Protein Aggregation versus Infection Hypotheses of Alzheimer's Disease

The amyloid hypothesis has dominated the past twenty years of failed attempts to build therapies to treat Alzheimer's disease. However, it is only very recently that immunotherapies and other methods of reducing amyloid-β levels in the aging brain have started to show signs of working. As a consequence, the field is in a state of some upheaval when it comes to choice of strategy going forward. Alternative views of Alzheimer's and its development have emerged and gained enough support to raise sufficient funds to compete. In the long run, this is all to the good, I think. A diversity of approaches always beats out a top-down monoculture when it comes to finding viable paths forward. The open access paper noted here examines a few different hypotheses that have risen to prominence.

In this review, we focus on four Alzheimer's disease (AD) hypotheses currently relevant to AD onset: the prevailing amyloid cascade hypothesis, the well-recognized tau hypothesis, the increasingly popular pathogen (viral infection) hypothesis, and the infection-related antimicrobial protection hypothesis. In briefly reviewing the main evidence supporting each hypothesis and discussing the questions that need to be addressed, we hope to gain a better understanding of the complicated multi-layered interactions in potential causal and/or risk factors in AD pathogenesis.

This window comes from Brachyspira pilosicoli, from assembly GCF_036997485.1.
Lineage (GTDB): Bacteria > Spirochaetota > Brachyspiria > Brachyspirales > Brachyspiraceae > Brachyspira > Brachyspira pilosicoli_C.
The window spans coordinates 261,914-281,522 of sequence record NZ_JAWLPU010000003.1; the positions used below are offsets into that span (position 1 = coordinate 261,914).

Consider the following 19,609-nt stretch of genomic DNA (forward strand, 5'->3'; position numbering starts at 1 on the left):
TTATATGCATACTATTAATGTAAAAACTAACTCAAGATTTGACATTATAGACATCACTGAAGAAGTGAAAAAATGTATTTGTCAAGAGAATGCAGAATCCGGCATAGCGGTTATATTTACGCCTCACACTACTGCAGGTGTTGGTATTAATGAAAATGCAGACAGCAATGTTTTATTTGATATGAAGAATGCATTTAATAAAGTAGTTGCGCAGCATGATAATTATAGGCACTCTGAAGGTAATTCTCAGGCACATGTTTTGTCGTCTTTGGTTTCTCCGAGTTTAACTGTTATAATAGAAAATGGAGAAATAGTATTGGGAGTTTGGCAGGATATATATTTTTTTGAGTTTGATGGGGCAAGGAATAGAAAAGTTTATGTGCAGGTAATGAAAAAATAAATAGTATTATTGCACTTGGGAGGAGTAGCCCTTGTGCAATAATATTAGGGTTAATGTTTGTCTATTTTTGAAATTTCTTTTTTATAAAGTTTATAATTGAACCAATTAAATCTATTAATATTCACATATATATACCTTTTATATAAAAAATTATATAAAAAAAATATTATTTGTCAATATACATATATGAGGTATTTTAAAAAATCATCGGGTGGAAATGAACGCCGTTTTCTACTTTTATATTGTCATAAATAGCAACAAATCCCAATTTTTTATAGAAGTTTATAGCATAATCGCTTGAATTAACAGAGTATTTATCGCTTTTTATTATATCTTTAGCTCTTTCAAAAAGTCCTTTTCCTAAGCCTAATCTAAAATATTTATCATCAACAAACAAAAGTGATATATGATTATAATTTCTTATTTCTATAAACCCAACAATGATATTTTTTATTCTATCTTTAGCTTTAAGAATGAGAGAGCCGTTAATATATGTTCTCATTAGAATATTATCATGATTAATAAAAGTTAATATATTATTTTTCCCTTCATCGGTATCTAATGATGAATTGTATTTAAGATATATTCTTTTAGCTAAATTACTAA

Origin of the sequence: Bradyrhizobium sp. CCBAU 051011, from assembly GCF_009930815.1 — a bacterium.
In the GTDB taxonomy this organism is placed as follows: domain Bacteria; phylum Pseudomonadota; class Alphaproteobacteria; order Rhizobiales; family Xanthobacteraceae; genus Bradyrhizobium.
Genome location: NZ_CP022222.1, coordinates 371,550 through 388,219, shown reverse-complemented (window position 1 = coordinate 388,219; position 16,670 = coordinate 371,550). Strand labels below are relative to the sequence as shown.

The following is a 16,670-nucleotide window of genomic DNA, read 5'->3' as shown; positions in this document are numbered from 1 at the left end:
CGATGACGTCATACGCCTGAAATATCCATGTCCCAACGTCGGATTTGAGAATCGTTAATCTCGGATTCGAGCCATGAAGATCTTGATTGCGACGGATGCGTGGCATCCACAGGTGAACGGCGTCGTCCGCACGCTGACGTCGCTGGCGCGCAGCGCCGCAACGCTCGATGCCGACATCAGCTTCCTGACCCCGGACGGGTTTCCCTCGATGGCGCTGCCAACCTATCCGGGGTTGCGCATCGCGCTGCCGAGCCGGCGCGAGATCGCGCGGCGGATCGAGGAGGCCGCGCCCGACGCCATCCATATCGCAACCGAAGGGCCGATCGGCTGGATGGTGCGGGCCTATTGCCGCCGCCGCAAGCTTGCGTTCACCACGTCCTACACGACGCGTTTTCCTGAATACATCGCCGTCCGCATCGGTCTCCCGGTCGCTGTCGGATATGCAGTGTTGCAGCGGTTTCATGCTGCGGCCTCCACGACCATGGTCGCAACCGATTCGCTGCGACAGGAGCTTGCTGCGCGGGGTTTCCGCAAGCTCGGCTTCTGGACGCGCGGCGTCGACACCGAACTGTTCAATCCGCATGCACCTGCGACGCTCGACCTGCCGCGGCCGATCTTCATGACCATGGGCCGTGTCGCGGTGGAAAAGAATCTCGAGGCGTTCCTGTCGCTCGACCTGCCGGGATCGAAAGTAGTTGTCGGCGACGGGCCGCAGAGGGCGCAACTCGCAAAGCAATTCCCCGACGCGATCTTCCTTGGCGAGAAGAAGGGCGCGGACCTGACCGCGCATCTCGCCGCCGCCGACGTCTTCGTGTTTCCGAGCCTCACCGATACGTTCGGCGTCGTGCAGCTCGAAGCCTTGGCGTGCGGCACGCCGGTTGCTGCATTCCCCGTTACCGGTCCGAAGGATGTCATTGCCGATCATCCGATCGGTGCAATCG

As a defining feature of AD, the existence of amyloid deposits is likely fundamental to AD onset but is insufficient to wholly reproduce many complexities of the disorder. A similar belief is currently also applied to hyperphosphorylated tau aggregates within neurons, where tau has been postulated to drive neurodegeneration in the presence of pre-existing Aβ plaques in the brain.

Although infection of the central nervous system by pathogens such as viruses may increase AD risk, it is yet to be determined whether this phenomenon is applicable to all cases of sporadic AD and whether it is a primary trigger for AD onset. Lastly, the antimicrobial protection hypothesis provides insight into a potential physiological role for Aβ peptides, but how Aβ/microbial interactions affect AD pathogenesis during aging awaits further validation. Nevertheless, this hypothesis cautions potential adverse effects in Aβ-targeting therapies by hindering potential roles for Aβ in anti-viral protection.

Unlike familial AD, sporadic AD may evolve from a combination of various genetic and environmental factors. Neuroinflammation, tau pathogenesis, and viral infection have all been implicated to play important roles in AD; however, these factors do not appear to be pathogenic triggers that are specifically relevant to AD. Thus, specific causal mechanisms that drive AD onset have yet to be clearly defined, which may lead to the identification of new therapeutic targets. It is now widely accepted that sporadic AD is a complicated syndrome.